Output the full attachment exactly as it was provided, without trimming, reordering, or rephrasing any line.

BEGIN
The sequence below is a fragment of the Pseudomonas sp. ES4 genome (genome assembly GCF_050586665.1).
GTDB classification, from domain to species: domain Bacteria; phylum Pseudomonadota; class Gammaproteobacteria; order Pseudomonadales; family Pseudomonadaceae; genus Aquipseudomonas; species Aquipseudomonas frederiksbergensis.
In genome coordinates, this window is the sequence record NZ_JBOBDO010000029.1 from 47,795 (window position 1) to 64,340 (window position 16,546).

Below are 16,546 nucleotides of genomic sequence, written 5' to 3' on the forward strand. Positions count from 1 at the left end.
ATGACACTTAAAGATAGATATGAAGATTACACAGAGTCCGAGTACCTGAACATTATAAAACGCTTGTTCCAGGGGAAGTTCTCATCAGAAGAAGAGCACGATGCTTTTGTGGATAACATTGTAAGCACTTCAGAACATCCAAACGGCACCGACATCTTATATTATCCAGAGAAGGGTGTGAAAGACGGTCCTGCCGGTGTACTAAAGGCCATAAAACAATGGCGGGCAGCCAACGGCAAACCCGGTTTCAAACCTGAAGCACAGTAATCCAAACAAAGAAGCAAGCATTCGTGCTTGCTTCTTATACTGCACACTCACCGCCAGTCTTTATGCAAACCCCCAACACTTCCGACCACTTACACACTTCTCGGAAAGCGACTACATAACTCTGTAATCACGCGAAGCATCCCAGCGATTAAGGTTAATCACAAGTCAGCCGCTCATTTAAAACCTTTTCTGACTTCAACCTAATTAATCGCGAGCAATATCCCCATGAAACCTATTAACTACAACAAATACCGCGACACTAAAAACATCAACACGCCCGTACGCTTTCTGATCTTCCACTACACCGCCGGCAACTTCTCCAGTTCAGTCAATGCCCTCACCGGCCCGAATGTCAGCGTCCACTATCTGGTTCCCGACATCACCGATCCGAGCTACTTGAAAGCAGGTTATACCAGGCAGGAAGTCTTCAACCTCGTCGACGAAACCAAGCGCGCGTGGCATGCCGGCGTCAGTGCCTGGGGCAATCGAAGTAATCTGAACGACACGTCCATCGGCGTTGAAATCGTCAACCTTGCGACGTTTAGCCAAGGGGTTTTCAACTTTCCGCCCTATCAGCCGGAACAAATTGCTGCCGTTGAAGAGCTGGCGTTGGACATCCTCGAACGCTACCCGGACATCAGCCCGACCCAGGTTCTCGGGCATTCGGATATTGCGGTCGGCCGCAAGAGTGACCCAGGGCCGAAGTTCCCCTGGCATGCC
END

The sequence below is a fragment of the Pseudomonas sp. ES4 genome (genome assembly GCF_050586665.1).
GTDB classification, from domain to species: domain Bacteria; phylum Pseudomonadota; class Gammaproteobacteria; order Pseudomonadales; family Pseudomonadaceae; genus Aquipseudomonas; species Aquipseudomonas frederiksbergensis.
In genome coordinates, this window is the sequence record NZ_JBOBDO010000029.1 from 47,795 (window position 1) to 64,340 (window position 16,546).

Below are 16,546 nucleotides of genomic sequence, written 5' to 3' on the forward strand. Positions count from 1 at the left end.
ATGACACTTAAAGATAGATATGAAGATTACACAGAGTCCGAGTACCTGAACATTATAAAACGCTTGTTCCAGGGGAAGTTCTCATCAGAAGAAGAGCACGATGCTTTTGTGGATAACATTGTAAGCACTTCAGAACATCCAAACGGCACCGACATCTTATATTATCCAGAGAAGGGTGTGAAAGACGGTCCTGCCGGTGTACTAAAGGCCATAAAACAATGGCGGGCAGCCAACGGCAAACCCGGTTTCAAACCTGAAGCACAGTAATCCAAACAAAGAAGCAAGCATTCGTGCTTGCTTCTTATACTGCACACTCACCGCCAGTCTTTATGCAAACCCCCAACACTTCCGACCACTTACACACTTCTCGGAAAGCGACTACATAACTCTGTAATCACGCGAAGCATCCCAGCGATTAAGGTTAATCACAAGTCAGCCGCTCATTTAAAACCTTTTCTGACTTCAACCTAATTAATCGCGAGCAATATCCCCATGAAACCTATTAACTACAACAAATACCGCGACACTAAAAACATCAACACGCCCGTACGCTTTCTGATCTTCCACTACACCGCCGGCAACTTCTCCAGTTCAGTCAATGCCCTCACCGGCCCGAATGTCAGCGTCCACTATCTGGTTCCCGACATCACCGATCCGAGCTACTTGAAAGCAGGTTATACCAGGCAGGAAGTCTTCAACCTCGTCGACGAAACCAAGCGCGCGTGGCATGCCGGCGTCAGTGCCTGGGGCAATCGAAGTAATCTGAACGACACGTCCATCGGCGTTGAAATCGTCAACCTTGCGACGTTTAGCCAAGGGGTTTTCAACTTTCCGCCCTATCAGCCGGAACAAATTGCTGCCGTTGAAGAGCTGGCGTTGGACATCCTCGAACGCTACCCGGACATCAGCCCGACCCAGGTTCTCGGGCATTCGGATATTGCGGTCGGCCGCAAGAGTGACCCAGGGCCGAAGTTCCCCTGGCATGCC